When entering the stock market and evaluating a company's profitability, it's essential to determine the earnings per share (EPS). There are two ways to calculate an EPS. Both formulas require knowing the preferred dividends rate. So, if you want to know the company’s EPS, you must have the preferred dividend rate.
Earnings Per Share Defined
The Corporate Finance Institute (CFI) explains that the EPS calculation determines a company’s profitability. To determine the EPS value, the calculation divides the company’s net income minus preferred dividends by its total number of outstanding shares. There are two ways to determine the EPS.
First, stockholders must know the stock's preferred dividend rate. You can find your stock preferred dividend rate in the company's preferred stock prospectus. Most companies have a corporate website with a page that is labeled investor relations. The prospectus should be located on this page.
Every mutual fund also provides a prospectus. Check their website or request one. Your financial professional or broker should also provide you with one. Make sure you don’t confuse quarterly net income with fiscal year net income.
Once you have the rate for the preferred stock dividends, you’re ready to use a metric to determine the EPS.
Basic EPS Formula
According to Wall Street Prep, the basic EPS is a metric that levels the playing field among companies. Because it is based on individual shares of common stock, it's a fair way of looking at a company's net profit.
The basic EPS involves dividing the numerator – the net income minus preferred dividends – by the denominator – the company's weighted average shares of common shares outstanding. This share calculation will give you the basic earnings of the company's common stock.
There is also an adjusted EPS notes the Securities and Exchange Commission. This is where analysts adjust the numerator. This usually means eliminating some components of a company's net income that are deemed non-recurring – for instance, a one-time sale of property.
Diluted EPS Formula
The main difference between the basic EPS and the diluted EPS formula is the number of shares calculated, explains the CFI. The diluted EPS formula is (net income - preferred dividends)/the total number of diluted shares outstanding.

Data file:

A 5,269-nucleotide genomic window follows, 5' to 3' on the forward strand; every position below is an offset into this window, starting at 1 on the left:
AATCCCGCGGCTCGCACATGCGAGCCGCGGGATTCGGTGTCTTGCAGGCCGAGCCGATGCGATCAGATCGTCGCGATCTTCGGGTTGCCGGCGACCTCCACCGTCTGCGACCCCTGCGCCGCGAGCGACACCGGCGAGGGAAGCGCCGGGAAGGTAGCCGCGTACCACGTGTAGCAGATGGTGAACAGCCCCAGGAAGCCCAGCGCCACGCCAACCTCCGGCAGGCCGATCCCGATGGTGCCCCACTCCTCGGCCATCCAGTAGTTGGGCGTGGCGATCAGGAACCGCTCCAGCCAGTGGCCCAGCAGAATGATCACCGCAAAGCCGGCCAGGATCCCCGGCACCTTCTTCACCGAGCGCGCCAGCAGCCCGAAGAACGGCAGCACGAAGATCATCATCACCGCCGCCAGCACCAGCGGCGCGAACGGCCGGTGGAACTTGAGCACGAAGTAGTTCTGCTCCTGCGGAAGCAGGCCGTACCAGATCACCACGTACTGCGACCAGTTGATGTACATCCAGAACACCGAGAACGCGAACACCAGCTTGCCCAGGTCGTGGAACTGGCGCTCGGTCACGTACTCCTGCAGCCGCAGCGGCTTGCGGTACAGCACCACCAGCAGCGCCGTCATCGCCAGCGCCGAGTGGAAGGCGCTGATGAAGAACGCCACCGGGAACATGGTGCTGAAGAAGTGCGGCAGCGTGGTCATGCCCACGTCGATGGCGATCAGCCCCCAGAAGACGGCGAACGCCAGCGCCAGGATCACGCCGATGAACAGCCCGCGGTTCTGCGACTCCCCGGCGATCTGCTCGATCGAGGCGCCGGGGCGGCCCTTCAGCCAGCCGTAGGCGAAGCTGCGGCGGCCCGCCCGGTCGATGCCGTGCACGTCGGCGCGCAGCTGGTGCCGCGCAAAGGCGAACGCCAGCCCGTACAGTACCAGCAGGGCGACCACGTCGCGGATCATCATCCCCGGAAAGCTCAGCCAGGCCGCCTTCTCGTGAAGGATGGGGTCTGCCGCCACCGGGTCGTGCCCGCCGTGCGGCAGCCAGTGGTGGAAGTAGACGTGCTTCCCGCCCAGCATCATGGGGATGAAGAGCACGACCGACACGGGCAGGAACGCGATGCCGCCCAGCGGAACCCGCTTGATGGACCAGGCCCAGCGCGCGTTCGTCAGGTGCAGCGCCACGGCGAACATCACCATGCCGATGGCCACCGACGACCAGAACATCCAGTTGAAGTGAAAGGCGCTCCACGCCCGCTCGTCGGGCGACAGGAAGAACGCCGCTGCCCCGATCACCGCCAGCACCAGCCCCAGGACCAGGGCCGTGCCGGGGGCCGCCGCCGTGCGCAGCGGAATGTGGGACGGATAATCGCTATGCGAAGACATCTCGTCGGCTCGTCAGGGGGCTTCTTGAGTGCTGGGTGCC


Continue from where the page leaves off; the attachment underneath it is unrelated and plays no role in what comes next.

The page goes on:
Diluted shares outstanding are basic shares plus the exercise of in-the-money options, warrants and other dilutive securities. For example, some employees may have stock options. That stock is waiting in limbo until used. The diluted EPS counts it, but the basic EPS does not.
The result is that the basic EPS may inflate the actual earnings per share that a common shareholder is entitled to.
Know the EPS Metric
Stock market investment decisions start with the fundamentals. Evaluating a company’s earnings lets you truly know the company’s profitability.
The share price of stock enables you to compare it to another company’s stock. It also allows you to determine the price-to-earnings of a company’s stock. Therefore, both preferred shareholders and common shareholders can benefit from the EPS metric.
Use EPS to Measure Profitability
Earnings per share relate a stock's price to a company's actual earnings, so it determines profitability. Generally, the higher the EPS, the better, but you need to consider the number of shares outstanding. Also, be mindful of share dilution.
Share dilution is when the issuer releases additional stock. This reduces the ownership proportion of the preferred shareholder or common shareholder.
Use EPS When Comparing Companies
Whether you're considering common or preferred shares, determining the EPS can help you decide which company to invest in. Comparing the EPS of companies in the same industry will let you know each one’s potential profitability. It will let you know which one is growing or shrinking. Knowing the EPS levels the playing field and gives you a fair means of comparison.
Anne attended University of Akron and went on to have a career in television sales. Working as a commercial property and casualty insurance agent for nine years allowed her to learn about different businesses' needs. She has also owned an advertising agency where she created marketing capaigns for various clients. Anne has written for several publications. She currently resides in Charleston, SC.